See R. V. Cole, Perspective for Artists (1976); J. Cody, Atlas of Foreshortening (1984); M. Kubovy, The Psychology of Perspective and Renaissance Art (1988).
Depiction of three-dimensional objects and spatial relationships on a two-dimensional plane. In Western art, illusions of volume and space are generally created by use of the linear perspective system, based on the observation that objects appear to shrink and parallel lines to converge at an infinitely distant vanishing point as they recede in space from the viewer. The vanishing point may have been known to the Greeks and Romans but had been lost until Filippo Brunelleschi rediscovered the principles of linear or “mathematical” perspective early in the 15th century. Linear perspective dominated Western painting until the late 19th century, when Paul Cézanne flattened the conventional picture plane. The Cubists and other 20th-century painters abandoned depiction of three-dimensional space altogether. Seealso aerial perspective.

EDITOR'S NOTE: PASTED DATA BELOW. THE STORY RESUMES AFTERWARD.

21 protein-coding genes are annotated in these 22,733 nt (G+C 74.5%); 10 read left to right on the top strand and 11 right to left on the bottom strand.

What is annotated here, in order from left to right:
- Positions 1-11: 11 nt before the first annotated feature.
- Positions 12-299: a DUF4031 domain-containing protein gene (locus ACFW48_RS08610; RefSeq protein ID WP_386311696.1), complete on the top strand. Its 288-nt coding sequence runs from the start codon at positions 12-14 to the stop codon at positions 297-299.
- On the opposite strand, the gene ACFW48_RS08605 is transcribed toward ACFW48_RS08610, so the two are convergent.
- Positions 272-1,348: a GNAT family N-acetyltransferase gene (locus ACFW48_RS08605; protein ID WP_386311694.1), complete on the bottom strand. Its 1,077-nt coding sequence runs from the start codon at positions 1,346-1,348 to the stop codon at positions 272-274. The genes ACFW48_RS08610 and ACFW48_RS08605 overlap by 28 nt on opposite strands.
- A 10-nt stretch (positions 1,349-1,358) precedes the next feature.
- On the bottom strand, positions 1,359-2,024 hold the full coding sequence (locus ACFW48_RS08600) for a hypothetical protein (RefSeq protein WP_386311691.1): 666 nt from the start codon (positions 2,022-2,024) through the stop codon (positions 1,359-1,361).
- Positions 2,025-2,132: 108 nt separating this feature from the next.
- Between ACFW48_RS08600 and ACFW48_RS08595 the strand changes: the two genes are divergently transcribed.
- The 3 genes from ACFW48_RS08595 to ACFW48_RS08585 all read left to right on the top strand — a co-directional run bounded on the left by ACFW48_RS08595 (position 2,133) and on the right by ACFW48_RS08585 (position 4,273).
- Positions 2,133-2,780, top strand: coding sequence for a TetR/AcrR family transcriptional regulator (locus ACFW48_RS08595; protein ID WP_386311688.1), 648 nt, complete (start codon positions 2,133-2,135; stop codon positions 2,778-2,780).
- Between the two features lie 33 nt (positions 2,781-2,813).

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Method of producing a sense of depth in a painting by imitating the effect of atmosphere that makes objects look paler, bluer, and hazier or less distinct in the middle and far distance. The term was coined by Leonardo da Vinci, but the technique can be seen in ancient Greco-Roman wall paintings (e.g., at Pompeii). It was discovered that dust and moisture in the atmosphere caused the scattering of light passing through it; short-wavelength light (blue) is scattered most and long-wavelength light (red) least. Italian painters in Leonardo's time used the device; it was exploited by 15th-century northern European artists and later by J.M.W. Turner.
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Literally, in visual topics:
Metaphorically, in relation to cognitive topics: